Faith Formation Focus: Hope

The hope that is alive in me this holiday season is that we, together as a  congregation, can become a stronger multicultural community.- and I’m not just saying that to get brownie points as a Director of Faith Formation!  This is a hope renewed in me from the privilege I had of attending two intense UU Conferences in November that gave me a stronger vision of  the possibilities that lie in truly embracing and celebrating the differences among every person in our congregation.

 

There are many facets of culture, including race, religion, gender, sexual orientation, physical and mental ability, socio economic status, age or stage in life, family structure, geographic location, national origin and so forth.  All these things go into making someone who they are.  Because of this, a multicultural church cannot be defined by the proportions of a single facet such as ethnicity (as we tend to want to do).  A multicultural education embraces all attributes of identity and culture in all people. The aim of multicultural education is to eradicate racial, cultural, and religious stereotypes.  Take a moment to watch this Ted Talk.  I thought it was very powerful and encompasses the goal of what it is to be a multicultural society.    The Danger of A Single Story

 

In the end, multicultural education is primarily a way of thinking. It is about establishing a culture that makes space for all different perspectives. If we focus on preparing our hearts and minds to embrace differences when people come to our church who are different from us, they will feel welcome and accepted from day one. Multicultural education welcomes everyone’s stories. It acknowledges that as humans sharing this small planet, there is always much more that unites us than divides us.  Our teachers and leaders don’t necessarily have to be representatives of all varieties of cultural groups in order for us to understand that some groups have historically been marginalized. At my workshop we talked about privilege and oppression, sources of power, silences and cultural appropriation.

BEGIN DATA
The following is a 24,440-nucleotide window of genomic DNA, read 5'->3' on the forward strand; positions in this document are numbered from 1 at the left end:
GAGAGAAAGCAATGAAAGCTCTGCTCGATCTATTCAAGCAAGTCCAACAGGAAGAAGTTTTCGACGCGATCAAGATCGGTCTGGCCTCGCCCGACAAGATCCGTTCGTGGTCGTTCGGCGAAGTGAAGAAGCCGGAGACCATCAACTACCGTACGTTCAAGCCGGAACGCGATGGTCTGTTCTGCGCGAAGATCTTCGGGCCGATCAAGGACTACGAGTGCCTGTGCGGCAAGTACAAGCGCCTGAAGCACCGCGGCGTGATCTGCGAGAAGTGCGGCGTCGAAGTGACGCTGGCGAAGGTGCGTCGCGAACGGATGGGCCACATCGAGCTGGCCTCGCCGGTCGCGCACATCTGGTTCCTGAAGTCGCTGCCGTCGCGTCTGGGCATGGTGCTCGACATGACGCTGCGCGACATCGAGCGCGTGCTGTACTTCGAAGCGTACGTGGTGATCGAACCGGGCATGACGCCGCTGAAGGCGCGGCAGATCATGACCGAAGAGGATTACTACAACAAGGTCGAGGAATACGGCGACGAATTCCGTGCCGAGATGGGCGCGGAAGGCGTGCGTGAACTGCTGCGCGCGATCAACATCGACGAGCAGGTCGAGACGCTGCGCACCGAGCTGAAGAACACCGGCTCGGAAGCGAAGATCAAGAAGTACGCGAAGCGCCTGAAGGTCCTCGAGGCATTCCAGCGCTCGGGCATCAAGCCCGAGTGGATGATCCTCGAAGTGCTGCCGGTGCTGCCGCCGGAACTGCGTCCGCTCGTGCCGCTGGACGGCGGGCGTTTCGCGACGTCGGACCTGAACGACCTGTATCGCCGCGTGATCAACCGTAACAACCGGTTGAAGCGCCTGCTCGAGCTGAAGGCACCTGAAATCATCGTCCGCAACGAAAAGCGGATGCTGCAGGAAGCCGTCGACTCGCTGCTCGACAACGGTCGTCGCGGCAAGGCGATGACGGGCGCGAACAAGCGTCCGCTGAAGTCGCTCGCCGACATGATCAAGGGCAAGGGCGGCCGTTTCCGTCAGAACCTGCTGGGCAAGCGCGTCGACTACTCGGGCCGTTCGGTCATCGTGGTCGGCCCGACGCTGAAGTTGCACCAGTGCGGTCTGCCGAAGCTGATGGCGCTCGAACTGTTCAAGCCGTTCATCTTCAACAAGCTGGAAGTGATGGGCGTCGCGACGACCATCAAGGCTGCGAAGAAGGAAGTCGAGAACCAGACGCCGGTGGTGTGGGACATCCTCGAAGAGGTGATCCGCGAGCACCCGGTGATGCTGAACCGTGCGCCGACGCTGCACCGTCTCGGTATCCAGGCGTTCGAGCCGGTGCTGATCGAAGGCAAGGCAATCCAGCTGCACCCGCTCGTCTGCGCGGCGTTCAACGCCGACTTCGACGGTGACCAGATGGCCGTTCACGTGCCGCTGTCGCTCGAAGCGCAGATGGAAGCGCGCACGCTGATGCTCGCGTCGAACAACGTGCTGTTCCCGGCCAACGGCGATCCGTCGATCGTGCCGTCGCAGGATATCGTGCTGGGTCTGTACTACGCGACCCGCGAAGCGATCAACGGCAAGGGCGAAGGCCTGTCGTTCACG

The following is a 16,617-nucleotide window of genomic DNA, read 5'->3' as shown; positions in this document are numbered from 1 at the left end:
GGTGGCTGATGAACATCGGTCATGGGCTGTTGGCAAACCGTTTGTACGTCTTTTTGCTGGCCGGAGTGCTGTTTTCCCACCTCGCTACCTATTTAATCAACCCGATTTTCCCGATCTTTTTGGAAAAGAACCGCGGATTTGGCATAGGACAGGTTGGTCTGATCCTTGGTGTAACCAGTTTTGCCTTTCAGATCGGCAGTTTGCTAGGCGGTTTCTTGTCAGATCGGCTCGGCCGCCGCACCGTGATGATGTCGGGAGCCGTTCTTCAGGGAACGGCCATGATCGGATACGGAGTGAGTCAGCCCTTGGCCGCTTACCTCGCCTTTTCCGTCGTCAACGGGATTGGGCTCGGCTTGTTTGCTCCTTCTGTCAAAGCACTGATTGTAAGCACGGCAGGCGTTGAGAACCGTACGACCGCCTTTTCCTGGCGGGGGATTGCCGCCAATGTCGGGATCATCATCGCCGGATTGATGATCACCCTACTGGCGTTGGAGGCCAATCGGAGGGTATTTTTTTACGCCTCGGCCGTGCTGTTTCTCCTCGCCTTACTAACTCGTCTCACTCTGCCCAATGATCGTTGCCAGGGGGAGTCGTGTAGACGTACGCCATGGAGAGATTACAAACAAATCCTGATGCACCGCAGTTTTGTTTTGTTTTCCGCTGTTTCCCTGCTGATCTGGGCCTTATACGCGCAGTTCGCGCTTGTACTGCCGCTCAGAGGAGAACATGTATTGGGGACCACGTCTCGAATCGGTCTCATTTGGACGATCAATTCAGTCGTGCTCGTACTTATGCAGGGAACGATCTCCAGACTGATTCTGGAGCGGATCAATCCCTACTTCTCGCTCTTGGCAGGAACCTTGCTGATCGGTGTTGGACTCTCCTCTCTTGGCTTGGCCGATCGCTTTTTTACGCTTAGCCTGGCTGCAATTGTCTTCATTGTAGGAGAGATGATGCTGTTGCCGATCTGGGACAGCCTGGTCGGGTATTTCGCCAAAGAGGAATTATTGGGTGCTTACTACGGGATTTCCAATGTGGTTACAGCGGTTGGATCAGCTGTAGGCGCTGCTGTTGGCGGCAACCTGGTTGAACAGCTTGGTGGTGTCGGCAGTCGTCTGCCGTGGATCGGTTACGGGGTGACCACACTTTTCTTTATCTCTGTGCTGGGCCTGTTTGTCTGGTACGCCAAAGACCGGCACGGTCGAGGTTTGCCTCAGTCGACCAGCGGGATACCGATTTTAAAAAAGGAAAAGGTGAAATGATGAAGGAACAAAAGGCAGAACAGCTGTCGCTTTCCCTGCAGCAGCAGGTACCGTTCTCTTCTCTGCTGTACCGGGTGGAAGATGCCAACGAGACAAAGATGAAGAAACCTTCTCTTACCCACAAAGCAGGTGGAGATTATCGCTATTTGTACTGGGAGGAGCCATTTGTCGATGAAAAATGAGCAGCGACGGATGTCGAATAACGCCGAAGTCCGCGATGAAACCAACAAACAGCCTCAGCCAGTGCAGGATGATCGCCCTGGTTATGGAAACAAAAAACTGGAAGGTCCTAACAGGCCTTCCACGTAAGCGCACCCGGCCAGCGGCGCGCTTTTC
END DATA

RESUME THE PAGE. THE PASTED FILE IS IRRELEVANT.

Just like our churches should have safety policies in place before anyone walks through the door, we need to build a stronger multicultural  community to ensure that everyone who visits our church feels welcome and can share in the liberation (and hard work) of being a Unitarian Universalist. If we want to invite diversity this needs to be a strong part of who we are. One thing that stood out to me from this workshop as a place to start is how children of color almost always struggle with a positive self image in our white supremacy culture and need to see images on the wall of kids that look like them, hear tales of wisdom from global majorities and play with games and toys that honor diversity every time they come to church. Of course we do some of this but we can do more and do it more effectively.

 

To really be a multicultural community is an ongoing, never-ending process.  But isn’t it wonderful that as a church we can embody the message that that there is always room for everyone– even if we have to enlarge our circle or find some other configuration.  We can remember that same is boring and celebrate that people come in a dazzling assortment of sizes, colors and shapes. When people are hurting we can take time to notice and use a Universal language of words that build and hugs that heal!  Justin (who attended the conference with me) and I look forward to sharing with you all some of what we learned and together finding ways to ensure that everyone who would join our faith feels like they have found a home in Unitarian Universalism.  

 

Janen Wright,  Director of Faith Formation